According to CNN, this is the 53rd fatal Learjet 35 accident since 1977.

    http://edition.cnn.com/2017/05/15/us...o-plane-crash/

    1973 - 1994 738 35 & 36's built. As of January, 2007, the U.S. National Transportation Safety Board database lists 19 fatal accidents for the 35/35A, and two for the 36/36A.

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    Member LH-B744's Avatar
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    Quote Originally Posted by 3WE View Post
    Purest of preliminary, unsubstantiated speculation: Lear's are known for PIO, and if you get to within (or beyond) 1/4 of a mile of the Airport and then crash a plane, with no 'obvious' distress call at this point...

    Of course, I would NEVER get myself into a PIO, although I had an old rear-wheel drive Toyota Corolla wagon that was harder than hell to straightened out if you started playing around fish-tailing on a gravel road...how do you say slip vs. skid but actually both in Espanol?
    Pilot Induced Oscillations (PIO) - for those of us who quite rarely sit in the left seat of a Lear.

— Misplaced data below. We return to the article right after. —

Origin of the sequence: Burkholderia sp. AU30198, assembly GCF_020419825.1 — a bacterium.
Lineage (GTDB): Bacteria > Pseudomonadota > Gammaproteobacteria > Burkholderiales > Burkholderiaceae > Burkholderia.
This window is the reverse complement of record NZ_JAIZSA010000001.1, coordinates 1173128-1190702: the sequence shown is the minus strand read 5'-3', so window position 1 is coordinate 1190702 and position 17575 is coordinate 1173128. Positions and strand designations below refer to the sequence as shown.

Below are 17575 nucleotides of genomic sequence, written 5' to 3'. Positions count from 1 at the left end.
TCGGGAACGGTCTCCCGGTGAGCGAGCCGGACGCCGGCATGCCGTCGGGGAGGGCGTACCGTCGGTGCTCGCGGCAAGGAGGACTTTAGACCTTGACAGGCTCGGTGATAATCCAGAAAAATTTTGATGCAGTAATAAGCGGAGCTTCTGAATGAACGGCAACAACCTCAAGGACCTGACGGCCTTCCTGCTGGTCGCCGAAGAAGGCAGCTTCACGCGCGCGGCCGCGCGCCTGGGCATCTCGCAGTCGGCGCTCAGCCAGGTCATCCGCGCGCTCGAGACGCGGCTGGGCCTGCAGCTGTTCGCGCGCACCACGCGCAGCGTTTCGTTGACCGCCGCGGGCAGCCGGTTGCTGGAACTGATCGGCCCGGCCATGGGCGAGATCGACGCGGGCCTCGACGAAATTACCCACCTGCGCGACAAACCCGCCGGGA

Ach Herrje. Ob das dieses Mal gut geht?

    New York State or NYC, both are good for so much. Calspan is a professional provider for Lear 35/Lear 36A training, which exactly includes maneuvers to avoid PIO. Thus, I assume that the Calspan crew includes Lear 35/Lear 36A flight instructors.

    I wasn't aware that a Lear 35 is prone for PIO, but as I said earlier, I'm still learning a lot. That indeed does not mean that the TEB accident is already solved.
    Men who I prefer due to their dob: Harry Belafonte, Michael E. Love and Don Henley.
    Men who I prefer due to their place of birth: Jay Leno, Jimmy Fallon and Paul Anka (not really a Brazilian, but: Eso Beso Bossa Nova 1962).

    Aviation enthusiast since more than 30 years. I love it.

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    Member LH-B744's Avatar
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    I always say that I am a service oriented human bein, so.. Have a look (in German, but I translate):

    PIO, explained by the de wiki

    "Insbesondere wenn die Steuersysteme des Luftfahrzeugs nur mit Verzögerung auf die Kommandos des Piloten reagieren, ..."
    In English: Especially if aileron, rudder or the throttle quadrant of an a/c do only react with response time to the input of one of the pilots, ...